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Editorial cartoon by Anthony Jenkins/The Globe and Mail (Anthony Jenkins)
Editorial cartoon by Anthony Jenkins/The Globe and Mail (Anthony Jenkins)

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In search of lost Conservative substance Add to ...

The polls are deadlocked. The issues are banal. The scandals are enviously pathetic. And despite the best efforts of some of the more moderate voices in Ottawa, the vitriol remains. Hopefully it is not too late for a dramatic shift that could raise the level of debate in the House of Commons and bring some more important issues to the fore.

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Canadians are profoundly uninterested in our lacklustre national politics and, more pointedly, our political leaders for very good reason. While the country has survived the recession better than many other nations in the world - a result that owes more to the good sense of our business leaders than it does to our politicians - our government is adrift and directionless. Stephen Harper has indeed proven himself to be a steady hand at the tiller over the past several years as Prime Minister, despite his occasional histrionic outbursts. But the government nonetheless has little of substance to be proud of and even less on the horizon (the debate over the long-gun registry is a clear example of this). Still neck-and-neck with the often hapless and increasingly divided Liberals after four and half years in office, the Conservatives have been a wonderful study in how to tread the political waters of Canada - supposedly working diligently, yet going nowhere.

While it is a truism that pre-election polls end up meaning very little come election time where it is anyone's game, it is hard to look at the most recent national canvassing without some forlorn sense that the country is bound to wallow in this state of tepid minority governments for some time if nothing significant takes place. The polls are a clear expression of the dismay voters feel toward both major parties and a demonstration of Canadians' frustration with the dearth of political leadership in the country.

The Conservatives, however, have had their fair share of opportunities over the years, from Stéphane Dion to broken down buses, to produce the majority government that they have been yearning for. Yet every time we think their wagons are circling the frightened Liberals and preparing to take scalps, the Prime Minister and his crew fall right off them after having momentarily forgotten they also need to steer while attacking. Perplexed and angry, they dust themselves off and regroup in order to launch another offensive, all the while disregarding the idea that a change of strategy might be the best option, rather than the same tactics that continuously fail them.

Through their incessant regurgitation of the same tired talking points, the Conservatives are shifting away from being a one trick pony; they are verging on just becoming a trick, with the pony precipitously close to being put out to pasture any minute now if things don't change. If Canadians have to be warned about the treasonous plans of the fabricated "coalition" too many more times they may actually vote the coalition in just to amuse themselves and vivify our national affairs.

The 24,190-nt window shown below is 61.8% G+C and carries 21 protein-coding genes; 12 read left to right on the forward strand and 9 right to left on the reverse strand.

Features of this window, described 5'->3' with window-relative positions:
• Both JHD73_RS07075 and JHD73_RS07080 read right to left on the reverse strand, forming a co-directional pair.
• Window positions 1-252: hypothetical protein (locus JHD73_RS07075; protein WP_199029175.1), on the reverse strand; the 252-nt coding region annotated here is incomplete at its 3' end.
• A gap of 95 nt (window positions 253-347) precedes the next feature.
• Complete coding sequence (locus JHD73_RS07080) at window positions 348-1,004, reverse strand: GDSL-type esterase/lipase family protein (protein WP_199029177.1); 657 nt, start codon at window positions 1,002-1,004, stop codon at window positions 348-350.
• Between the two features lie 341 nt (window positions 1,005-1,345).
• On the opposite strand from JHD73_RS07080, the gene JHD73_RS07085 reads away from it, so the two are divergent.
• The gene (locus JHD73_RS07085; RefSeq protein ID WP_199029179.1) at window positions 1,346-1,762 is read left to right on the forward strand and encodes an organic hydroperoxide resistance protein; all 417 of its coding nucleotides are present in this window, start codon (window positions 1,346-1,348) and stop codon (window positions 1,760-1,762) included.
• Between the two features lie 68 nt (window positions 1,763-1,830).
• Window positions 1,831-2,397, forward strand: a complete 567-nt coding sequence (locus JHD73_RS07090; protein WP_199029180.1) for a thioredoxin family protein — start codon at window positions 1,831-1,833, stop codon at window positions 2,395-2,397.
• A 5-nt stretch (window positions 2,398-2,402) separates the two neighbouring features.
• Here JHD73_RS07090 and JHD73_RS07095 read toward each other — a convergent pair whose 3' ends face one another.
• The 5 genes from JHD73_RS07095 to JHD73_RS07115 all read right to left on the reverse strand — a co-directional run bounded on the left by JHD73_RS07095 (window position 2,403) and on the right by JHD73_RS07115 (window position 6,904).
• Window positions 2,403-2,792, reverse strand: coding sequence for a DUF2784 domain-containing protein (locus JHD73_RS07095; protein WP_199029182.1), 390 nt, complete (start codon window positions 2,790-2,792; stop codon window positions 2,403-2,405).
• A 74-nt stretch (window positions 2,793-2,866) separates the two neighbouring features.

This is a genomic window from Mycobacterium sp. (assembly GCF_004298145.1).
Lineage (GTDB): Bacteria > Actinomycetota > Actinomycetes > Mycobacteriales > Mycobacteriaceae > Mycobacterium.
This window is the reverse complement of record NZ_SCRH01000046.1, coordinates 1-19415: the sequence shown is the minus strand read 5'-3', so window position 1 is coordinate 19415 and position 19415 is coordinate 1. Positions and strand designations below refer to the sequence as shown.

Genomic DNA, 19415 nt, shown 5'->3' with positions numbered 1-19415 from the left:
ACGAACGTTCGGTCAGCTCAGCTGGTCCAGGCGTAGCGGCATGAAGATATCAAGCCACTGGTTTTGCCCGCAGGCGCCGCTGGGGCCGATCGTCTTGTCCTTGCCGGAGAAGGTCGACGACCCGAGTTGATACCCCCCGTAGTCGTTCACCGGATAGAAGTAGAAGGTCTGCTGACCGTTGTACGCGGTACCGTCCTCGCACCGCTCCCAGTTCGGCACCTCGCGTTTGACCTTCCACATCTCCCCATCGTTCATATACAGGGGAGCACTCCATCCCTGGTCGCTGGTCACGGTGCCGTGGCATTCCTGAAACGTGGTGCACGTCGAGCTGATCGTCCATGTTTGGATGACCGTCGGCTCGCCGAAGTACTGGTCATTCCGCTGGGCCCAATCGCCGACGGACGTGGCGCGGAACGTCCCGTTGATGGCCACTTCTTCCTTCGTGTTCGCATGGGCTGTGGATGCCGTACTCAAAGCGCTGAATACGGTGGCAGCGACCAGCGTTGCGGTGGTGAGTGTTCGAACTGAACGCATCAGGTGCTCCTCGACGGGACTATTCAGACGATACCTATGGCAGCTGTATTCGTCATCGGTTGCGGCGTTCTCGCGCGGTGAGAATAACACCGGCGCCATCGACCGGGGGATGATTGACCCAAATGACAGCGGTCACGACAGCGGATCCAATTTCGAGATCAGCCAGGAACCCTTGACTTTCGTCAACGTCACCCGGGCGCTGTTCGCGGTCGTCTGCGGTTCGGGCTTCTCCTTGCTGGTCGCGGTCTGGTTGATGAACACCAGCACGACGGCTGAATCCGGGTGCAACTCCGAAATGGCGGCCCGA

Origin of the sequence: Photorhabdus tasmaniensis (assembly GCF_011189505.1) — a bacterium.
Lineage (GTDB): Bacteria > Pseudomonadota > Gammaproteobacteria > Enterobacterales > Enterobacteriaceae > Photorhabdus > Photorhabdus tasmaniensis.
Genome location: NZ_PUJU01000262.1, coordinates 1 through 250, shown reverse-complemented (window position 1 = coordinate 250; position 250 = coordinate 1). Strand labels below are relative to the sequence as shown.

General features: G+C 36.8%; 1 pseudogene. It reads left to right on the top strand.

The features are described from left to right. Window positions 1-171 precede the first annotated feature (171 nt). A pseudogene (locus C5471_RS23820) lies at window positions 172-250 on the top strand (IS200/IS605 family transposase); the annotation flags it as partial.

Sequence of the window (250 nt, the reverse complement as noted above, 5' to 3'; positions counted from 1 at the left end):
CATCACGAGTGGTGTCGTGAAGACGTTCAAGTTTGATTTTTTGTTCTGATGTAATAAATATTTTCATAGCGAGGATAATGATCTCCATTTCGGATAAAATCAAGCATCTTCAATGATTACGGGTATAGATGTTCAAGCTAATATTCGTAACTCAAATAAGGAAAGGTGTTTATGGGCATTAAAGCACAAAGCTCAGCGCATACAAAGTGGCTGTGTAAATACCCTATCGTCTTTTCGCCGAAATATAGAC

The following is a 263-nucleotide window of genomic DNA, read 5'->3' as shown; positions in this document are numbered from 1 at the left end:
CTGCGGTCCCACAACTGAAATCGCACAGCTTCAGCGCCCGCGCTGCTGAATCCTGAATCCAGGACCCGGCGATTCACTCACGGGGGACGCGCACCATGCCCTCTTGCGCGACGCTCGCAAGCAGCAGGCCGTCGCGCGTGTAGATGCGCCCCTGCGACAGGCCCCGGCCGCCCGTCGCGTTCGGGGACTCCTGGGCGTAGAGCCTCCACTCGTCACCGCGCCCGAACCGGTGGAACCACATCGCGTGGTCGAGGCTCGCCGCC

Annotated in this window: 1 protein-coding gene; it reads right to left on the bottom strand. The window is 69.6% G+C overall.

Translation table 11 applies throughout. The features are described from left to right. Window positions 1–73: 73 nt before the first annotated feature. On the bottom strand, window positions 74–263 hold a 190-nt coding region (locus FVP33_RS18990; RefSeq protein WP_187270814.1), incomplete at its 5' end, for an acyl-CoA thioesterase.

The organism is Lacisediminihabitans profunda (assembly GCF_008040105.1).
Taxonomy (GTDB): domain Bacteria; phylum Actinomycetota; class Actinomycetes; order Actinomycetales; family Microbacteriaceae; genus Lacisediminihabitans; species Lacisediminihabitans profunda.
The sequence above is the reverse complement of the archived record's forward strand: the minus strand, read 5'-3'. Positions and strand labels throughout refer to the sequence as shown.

With the return of Parliament last week, Canadians should hope our overly combative elected officials will be overcome with a sense they should actually be discussing some more critical issues than those currently on the menu. It may seem like a novel concept, but perhaps we can be treated to something of importance, something that has a significant effect on the country rather than the poorly scripted and tasteless rhetoric that flies in the House of Commons. Issues such as the crucial need to reform health care, better funding for our high schools and universities and the rethinking of the obsolete policy of drug prohibition are but a few examples.

The Conservative government, if it truly wishes to become the party of a majority of Canadians, should reel in its attack dogs and veer toward the middle where most of the votes in Canada are found, while trying not to alienate the party's powerful base. It goes without saying this will be a difficult task, but the addition of Nigel Wright as the Prime Minister's new chief of staff could herald a new era at Langevin Block.

The stakes are high on all sides, but particularly so for the Prime Minister. If he wins a minority in the next election, it could spell the end of his leadership of the party. If he loses, he is almost sure to resign. With that in mind, the government should not be afraid, and neither should we as Canadians, to take on challenging issues and to propose the kind of grand projects that have defined this country, from the Canadian Pacific Railway to the North American free trade agreement.

Such ideas need not be costly, but they should aim to inspire our citizens and elevate the level of discourse among our leaders. Although this road is certainly risky, not to mention completely contrary to the approach for which this administration is known, the government might be surprised by how Canadians respond to issues of substance instead of the unimaginative pettiness that presently marks our politics.

Sandy White was a political aide to Christian Paradis when he served as Public Works minister

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